Athens native Brian Kemp, seeking the Republican Party nomination in the 2018 gubernatorial election, told a gathering of Oconee County Republicans late last month that his experience as a small business owner sets him apart in the campaign.
“I have been a conservative, small business owner for over 30 years,” Kemp, who currently is secretary of state, said. He said he is seeking the governor's office to “take that small-business owner’s mentality and be the next CEO of the state.”
Kemp said he wants to reform state government, strengthen rural Georgia, do tax and regulatory reform and provide health care for those in Georgia who are here legally.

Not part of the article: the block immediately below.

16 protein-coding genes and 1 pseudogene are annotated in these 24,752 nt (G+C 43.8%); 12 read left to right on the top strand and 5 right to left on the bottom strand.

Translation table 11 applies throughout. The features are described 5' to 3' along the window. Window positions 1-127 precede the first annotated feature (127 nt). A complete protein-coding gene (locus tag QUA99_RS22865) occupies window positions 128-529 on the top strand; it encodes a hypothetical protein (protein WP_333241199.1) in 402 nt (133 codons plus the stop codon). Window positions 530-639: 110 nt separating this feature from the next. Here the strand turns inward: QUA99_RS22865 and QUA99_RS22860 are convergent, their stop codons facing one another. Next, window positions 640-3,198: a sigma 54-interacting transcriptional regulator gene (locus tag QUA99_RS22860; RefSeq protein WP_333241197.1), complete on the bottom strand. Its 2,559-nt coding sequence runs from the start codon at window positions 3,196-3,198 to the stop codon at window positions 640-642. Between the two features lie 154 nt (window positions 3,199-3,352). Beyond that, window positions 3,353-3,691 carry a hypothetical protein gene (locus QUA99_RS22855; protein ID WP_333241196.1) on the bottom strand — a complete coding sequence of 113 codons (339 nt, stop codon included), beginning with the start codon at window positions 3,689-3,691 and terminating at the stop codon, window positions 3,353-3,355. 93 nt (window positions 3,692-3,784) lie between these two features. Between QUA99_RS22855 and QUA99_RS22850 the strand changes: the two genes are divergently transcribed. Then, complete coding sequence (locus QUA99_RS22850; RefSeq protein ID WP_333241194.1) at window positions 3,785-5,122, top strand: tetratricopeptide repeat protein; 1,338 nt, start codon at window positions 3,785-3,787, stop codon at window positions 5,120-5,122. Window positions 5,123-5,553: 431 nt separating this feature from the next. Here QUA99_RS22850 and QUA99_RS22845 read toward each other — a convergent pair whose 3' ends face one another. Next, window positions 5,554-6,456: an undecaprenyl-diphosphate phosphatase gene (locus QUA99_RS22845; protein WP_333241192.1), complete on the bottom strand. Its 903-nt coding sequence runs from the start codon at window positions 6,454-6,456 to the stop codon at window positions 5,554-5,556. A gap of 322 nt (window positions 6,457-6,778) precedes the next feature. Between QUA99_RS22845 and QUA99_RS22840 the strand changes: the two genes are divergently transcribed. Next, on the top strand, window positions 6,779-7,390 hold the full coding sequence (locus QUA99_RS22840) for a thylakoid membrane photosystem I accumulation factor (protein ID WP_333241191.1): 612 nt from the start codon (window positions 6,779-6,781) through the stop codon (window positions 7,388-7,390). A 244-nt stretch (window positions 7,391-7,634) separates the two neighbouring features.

Bishop Park is one of Athens’ most popular recreational areas, but it hasn’t had a facelift in more than 40 years. “We’re surrounded by all-1974 infrastructure, and it’s bad. It needs repair,” Park Services Administrator Mel Cochran-Davis said at an open house for the Bishop Park master plan last week.
Location-wise, not much would change in the master plan, except the basketball courts would be moved from the center of the park to the far northern edge, making way for a stormwater pond. (Water drains there naturally, so Leisure Services couldn’t find anywhere else to put it, interim director Kent Kilpatrick said.) But many existing facilities would be replaced in phases with new, better and larger ones.
“This is our polished version—taking what’s working about Bishop Park, what people said they want, and making it better,” Cochran-Davis said.
The cases of three teenagers accused in the alleged rape of a Cedar Shoals High School studentin January 2016 appeared this week on the trial calendar of Superior Court Chief Judge David Sweat, marking a continuing chapter in a scandal that roiled the Clarke County School District.